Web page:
Guy Verhofstadt appointed as European Parliament's Brexit negotiator

Veteran EU federalist says he wants European Parliament to play a 'central role' in Brexit negotiations.

Guy Verhofstadt is a staunch EU federalist |Photo credit: Natalie Hill

By Martin Banks

Martin Banks is a senior reporter at the Parliament Magazine

09 Sep 2016


A furious row has flared after former Belgian Prime Minister Guy Verhofstadt was appointed as the European Parliament's “representative” for the Brexit negotiations.

The appointment was announced by European Parliament President Martin Schulz after a meeting of political group leaders in Brussels on Thursday.

A parliament statement said the European Parliament's Liberal ALDE group leader will be a “counterpart” of former French government minister Michel Barnier, who has already been appointed as the negotiator for the European Commission.

However, Parliament's European Conservatives and Reformists (ECR) group reacted with fury to the appointment of Verhofstadt, the leader of the fourth largest group in the parliament, as the institution's only Brexit negotiator.


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ECR group leader, British Conservative MEP Syed Kamall said “If the parliament wishes to appoint a Brexit negotiator then it must be a decision made by a majority of all 751 MEPs, and the person and persons to fulfil the role must be voted on by the full parliament.”

"It is not right that the Parliament's President [Martin Schulz] and a couple of men sitting in a back room can decide everything and foist it on the democratically elected representatives.

"If the parliament thinks that Guy Verhofstadt is the right person to represent it in the negotiations then that's fair enough, but these backroom stitch-ups are disrespectful of the 747 other MEPs and their voters."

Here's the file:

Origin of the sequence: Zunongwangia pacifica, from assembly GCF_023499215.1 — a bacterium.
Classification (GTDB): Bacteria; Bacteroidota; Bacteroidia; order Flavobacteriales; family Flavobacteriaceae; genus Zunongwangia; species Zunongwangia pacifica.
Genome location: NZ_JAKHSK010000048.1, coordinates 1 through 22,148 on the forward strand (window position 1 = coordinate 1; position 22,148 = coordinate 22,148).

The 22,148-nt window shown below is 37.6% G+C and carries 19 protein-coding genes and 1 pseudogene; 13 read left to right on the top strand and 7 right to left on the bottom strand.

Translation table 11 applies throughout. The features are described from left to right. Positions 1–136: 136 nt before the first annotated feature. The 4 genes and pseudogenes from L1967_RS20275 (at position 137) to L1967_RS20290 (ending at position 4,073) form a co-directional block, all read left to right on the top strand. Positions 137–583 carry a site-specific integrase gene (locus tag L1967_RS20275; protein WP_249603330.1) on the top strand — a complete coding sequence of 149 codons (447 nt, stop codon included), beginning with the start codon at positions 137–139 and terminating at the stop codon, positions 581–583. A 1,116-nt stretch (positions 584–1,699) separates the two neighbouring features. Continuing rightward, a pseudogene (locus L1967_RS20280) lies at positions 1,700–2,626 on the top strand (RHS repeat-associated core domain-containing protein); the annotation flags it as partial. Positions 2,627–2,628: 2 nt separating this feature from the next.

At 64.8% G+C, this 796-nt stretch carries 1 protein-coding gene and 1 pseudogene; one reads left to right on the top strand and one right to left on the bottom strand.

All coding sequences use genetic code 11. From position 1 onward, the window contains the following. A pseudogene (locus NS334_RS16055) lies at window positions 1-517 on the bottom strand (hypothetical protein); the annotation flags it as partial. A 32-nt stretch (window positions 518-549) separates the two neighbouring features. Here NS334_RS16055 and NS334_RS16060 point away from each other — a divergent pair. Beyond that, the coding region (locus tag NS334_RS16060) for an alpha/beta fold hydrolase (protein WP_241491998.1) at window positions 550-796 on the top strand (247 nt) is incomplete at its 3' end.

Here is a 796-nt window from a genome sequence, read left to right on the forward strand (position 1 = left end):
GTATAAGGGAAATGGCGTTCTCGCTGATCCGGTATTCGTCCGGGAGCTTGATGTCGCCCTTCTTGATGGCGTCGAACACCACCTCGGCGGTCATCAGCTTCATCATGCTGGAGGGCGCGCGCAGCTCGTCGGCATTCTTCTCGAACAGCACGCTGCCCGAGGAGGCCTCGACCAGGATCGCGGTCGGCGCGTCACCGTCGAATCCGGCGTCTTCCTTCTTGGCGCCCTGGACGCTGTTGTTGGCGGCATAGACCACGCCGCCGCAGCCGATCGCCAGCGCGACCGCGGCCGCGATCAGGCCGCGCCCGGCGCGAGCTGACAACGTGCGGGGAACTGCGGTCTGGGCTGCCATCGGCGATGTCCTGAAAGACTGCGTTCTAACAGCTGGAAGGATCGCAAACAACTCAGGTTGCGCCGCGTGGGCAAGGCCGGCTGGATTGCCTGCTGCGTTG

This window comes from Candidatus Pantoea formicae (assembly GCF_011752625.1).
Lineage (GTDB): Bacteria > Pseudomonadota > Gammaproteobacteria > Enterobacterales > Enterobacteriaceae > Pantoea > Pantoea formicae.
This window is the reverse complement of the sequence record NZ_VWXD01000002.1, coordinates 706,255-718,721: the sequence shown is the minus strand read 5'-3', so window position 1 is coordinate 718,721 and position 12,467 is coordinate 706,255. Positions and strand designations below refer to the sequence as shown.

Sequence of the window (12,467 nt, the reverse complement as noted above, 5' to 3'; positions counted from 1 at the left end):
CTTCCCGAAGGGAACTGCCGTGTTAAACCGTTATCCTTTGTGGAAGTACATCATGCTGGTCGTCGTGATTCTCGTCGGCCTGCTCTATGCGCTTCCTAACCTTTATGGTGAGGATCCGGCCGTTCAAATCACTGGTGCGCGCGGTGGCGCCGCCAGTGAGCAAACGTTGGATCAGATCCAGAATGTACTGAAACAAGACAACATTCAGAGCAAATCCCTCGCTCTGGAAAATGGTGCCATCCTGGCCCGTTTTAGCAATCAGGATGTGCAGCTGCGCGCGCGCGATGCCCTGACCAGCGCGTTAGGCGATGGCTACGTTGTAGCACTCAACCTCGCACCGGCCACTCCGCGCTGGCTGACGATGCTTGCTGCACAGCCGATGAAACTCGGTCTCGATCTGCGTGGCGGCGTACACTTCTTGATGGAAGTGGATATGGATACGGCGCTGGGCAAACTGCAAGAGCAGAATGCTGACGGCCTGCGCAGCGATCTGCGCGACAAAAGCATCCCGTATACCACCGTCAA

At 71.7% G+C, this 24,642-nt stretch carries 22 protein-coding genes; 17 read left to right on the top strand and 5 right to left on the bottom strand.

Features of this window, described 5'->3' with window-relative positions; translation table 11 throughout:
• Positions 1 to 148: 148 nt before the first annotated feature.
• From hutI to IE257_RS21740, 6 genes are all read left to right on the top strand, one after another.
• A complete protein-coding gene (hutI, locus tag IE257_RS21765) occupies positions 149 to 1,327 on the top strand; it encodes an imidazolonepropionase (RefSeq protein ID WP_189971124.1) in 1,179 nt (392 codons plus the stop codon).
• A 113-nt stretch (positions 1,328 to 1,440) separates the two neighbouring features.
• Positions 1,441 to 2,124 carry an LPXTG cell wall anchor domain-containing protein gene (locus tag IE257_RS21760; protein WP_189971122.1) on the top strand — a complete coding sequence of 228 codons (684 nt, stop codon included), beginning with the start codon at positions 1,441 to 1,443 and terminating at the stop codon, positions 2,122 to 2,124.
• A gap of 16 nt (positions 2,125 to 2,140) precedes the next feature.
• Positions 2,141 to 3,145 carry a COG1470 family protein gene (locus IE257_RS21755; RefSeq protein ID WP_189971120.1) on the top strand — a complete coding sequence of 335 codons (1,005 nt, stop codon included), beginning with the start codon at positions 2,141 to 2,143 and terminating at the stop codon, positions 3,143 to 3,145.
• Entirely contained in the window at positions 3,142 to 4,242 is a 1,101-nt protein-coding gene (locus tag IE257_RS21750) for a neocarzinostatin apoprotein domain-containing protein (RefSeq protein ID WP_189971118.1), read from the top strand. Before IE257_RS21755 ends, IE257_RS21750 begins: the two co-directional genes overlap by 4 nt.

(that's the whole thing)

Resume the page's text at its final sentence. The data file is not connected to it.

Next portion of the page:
Further comment came from UKip leader Nigel Farage, who said, "Guy Verhofstadt hates everything we stand for which should mean a much shorter renegotiation."

"Verhofstadt is a fanatical supporter of EU federalism even by the standards of the European Parliament.

"This appointment will no doubt speed up the UK's exit from the European Union."

Verhofstadt, said a parliament source, “will keep the Conference of Presidents (comprising its president Martin Schulz and group leaders including Kamall) fully informed of developments and will help prepare parliament's position in the negotiations."

The source added, “The European Parliament will need to approve a possible agreement on the conditions for the UK’s departure from the EU.”

Veteran Conservative MEP, Julie Girling also took Schulz to task over the announcement saying she expected Conservative MEPs to, "challenge this and demand a full, democratic and transparent selection procedure."

"I don't believe that the majority of MEPs will want Mr Verhofstadt to be the lead negotiator on Brexit, it is a question for all of us to decide in a full vote of the parliament, not a backroom deal cooked up by Mr Schulz and some friends."

Once Article 50 of the Lisbon Treaty has been triggered by the UK authorities and the European Council has adopted the negotiation guidelines, Verhofstadt will also work closely with the Chair of the Constitutional Affairs committee, Polish EPP deputy Danuta Hübner and other committees wherever necessary to shape the assembly's negotiating position.

A staunch EU federalist, Verhofstadt's 2004 bid for the presidency of the European Commission was torpedoed by then UK Prime Minister Tony Blair, as he was considered too federalist.

In a tweet, Verhofstadt said it was an honour to be appointed as lead Brexit negotiator for the European Parliament adding that the assembly would play a "central role" in the Brexit negotiations "and any future EU-UK agreements".

Speaking of the appointment, a UK government spokesperson said, "The UK needs to engage as widely as possible including with member states, the European Commission and the European Parliament.

"As the Prime Minister has previously said it is in everyone’s interests to make the UK’s exit from the EU as smooth as possible. It is important that both sides prepare for the negotiations."

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